Blair's Hundred Days by Derek Draper, Faber pounds 7.99.

First serialised in the press at the end of the hundred days, but now appearing in book form, this reportage-diary is, of course, in danger of going further and further out of date even as you read it: hindsight is an endlessly powerful force in politics, as elsewhere. But as a swift- response, insider's-eye view it has an enjoyable freshness. Since it describes Blair's as "the most media-managed government in history" it is probably appropriate that the text is journalistic and immediate, but it's a shame when it degenerates into trash-rag cliches. From the first we find passages like this: "parties across the capital are in full flow. Helena Kennedy, the top barrister destined for the House of Lords, plays hostess to the luvvie and literati brigade, entertaining the likes of Salman Rushdie, who watch the results on a huge ITN jumbo screen, provided courtesy of Jon Snow, the cerebral and left-of-centre presenter of Channel 4 News..."

Election `97: One last spin precedes a new Messiah

Now that history had ended, and there was no left, the issues were integrity and management: the politics of normalcy

Magnificent Father mine, that pony does not come

Sons & Mothers edited by Matthew and Victoria Glendinning, Virago, pounds 16.99 Fathers: An Anthology edited by Louise Guinness, Chatto, pounds 16 .99
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Italian couples fake UK divorce scam on an ‘industrial scale’

Welcome to Maidenhead, the divorce capital of... Italy

A look at the the legal tourists who exploited our liberal dissolution rules
Tom and Jerry cartoons now carry a 'racial prejudice' warning on Amazon

Tom and Jerry cartoons now carry a 'racial prejudice' warning on Amazon

The vintage series has often been criticised for racial stereotyping
Llansanffraid is now Llansantffraid. Welsh town changes its name, but can you spot the difference?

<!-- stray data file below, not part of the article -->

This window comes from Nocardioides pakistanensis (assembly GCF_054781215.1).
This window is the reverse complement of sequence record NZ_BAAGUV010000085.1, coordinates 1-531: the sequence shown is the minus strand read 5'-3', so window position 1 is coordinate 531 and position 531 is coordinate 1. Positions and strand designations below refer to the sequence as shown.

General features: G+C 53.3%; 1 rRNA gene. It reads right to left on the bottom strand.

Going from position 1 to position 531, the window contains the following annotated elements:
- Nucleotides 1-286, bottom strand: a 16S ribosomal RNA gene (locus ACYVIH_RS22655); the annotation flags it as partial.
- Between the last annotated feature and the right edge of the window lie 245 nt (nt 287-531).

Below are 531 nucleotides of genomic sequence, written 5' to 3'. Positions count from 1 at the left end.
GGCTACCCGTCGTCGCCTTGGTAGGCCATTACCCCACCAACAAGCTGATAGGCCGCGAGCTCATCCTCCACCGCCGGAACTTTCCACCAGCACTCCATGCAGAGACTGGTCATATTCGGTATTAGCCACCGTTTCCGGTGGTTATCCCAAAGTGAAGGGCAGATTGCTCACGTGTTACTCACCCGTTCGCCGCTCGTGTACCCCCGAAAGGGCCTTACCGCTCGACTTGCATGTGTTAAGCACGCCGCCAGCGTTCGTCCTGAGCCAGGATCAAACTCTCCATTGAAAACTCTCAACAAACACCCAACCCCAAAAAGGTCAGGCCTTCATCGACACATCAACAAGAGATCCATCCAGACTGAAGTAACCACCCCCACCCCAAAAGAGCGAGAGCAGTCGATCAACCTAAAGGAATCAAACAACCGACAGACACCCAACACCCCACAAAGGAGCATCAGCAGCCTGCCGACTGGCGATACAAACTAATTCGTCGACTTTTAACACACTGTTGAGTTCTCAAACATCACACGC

Llansanffraid is now Llansantffraid

Welsh town changes its name, but can you spot the difference?
She's having a laugh: Britain's female comedians have never had it so good

She's having a laugh

Britain's female comedians have never had it so good, says stand-up Natalie Haynes
Sistine Chapel to ‘sing’ with new LED lights designed to bring Michelangelo’s masterpiece out of the shadows

Let there be light

Sistine Chapel to ‘sing’ with new LEDs designed to bring Michelangelo’s masterpiece out of the shadows
Great British Bake Off, semi-final, review: Richard remains the baker to beat

Tensions rise in Bake Off's pastry week

Richard remains the baker to beat as Chetna begins to flake
Paris Fashion Week, spring/summer 2015: Time travel fashion at Louis Vuitton in Paris

A look to the future

It's time travel fashion at Louis Vuitton in Paris
The 10 best bedspreads

The 10 best bedspreads

Before you up the tog count on your duvet, add an extra layer and a room-changing piece to your bed this autumn
Stuart Lancaster’s long-term deal makes sense – a rarity for a decision taken by the RFU

Lancaster’s long-term deal makes sense – a rarity for a decision taken by the RFU

This deal gives England a head-start to prepare for 2019 World Cup, says Chris Hewett
Ebola outbreak: The children orphaned by the virus – then rejected by surviving relatives over fear of infection

The children orphaned by Ebola...

... then rejected by surviving relatives over fear of infection
Pride: Are censors pandering to homophobia?

Are censors pandering to homophobia?

US film censors have ruled 'Pride' unfit for under-16s, though it contains no sex or violence
The magic of roundabouts

Lords of the rings

Just who are the Roundabout Appreciation Society?
Why do we like making lists?

Notes to self: Why do we like making lists?

Well it was good enough for Ancient Egyptians and Picasso...
Hong Kong protests: A good time to open a new restaurant?

A good time to open a new restaurant in Hong Kong?

As pro-democracy demonstrators hold firm, chef Rowley Leigh, who's in the city to open a new restaurant, says you couldn't hope to meet a nicer bunch
Paris Fashion Week: Karl Lagerfeld leads a feminist riot on 'Boulevard Chanel'

Paris Fashion Week

Lagerfeld leads a feminist riot on 'Boulevard Chanel'